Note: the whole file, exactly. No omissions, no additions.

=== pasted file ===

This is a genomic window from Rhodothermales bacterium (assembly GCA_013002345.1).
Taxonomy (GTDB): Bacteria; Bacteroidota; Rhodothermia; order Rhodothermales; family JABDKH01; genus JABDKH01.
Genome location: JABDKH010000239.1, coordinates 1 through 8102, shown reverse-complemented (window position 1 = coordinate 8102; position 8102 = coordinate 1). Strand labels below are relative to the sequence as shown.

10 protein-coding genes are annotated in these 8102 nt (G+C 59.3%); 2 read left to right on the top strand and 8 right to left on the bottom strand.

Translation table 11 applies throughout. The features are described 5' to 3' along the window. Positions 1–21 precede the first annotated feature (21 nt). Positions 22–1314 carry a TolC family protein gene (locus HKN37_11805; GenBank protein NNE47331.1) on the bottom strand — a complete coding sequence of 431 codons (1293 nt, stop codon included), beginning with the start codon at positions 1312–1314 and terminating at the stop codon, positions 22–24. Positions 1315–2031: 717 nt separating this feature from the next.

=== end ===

This is a genomic window from Rhodothermales bacterium (assembly GCA_013002345.1).
Taxonomy (GTDB): Bacteria; Bacteroidota; Rhodothermia; order Rhodothermales; family JABDKH01; genus JABDKH01.
Genome location: JABDKH010000239.1, coordinates 1 through 8102, shown reverse-complemented (window position 1 = coordinate 8102; position 8102 = coordinate 1). Strand labels below are relative to the sequence as shown.

10 protein-coding genes are annotated in these 8102 nt (G+C 59.3%); 2 read left to right on the top strand and 8 right to left on the bottom strand.

Translation table 11 applies throughout. The features are described 5' to 3' along the window. Positions 1–21 precede the first annotated feature (21 nt). Positions 22–1314 carry a TolC family protein gene (locus HKN37_11805; GenBank protein NNE47331.1) on the bottom strand — a complete coding sequence of 431 codons (1293 nt, stop codon included), beginning with the start codon at positions 1312–1314 and terminating at the stop codon, positions 22–24. Positions 1315–2031: 717 nt separating this feature from the next.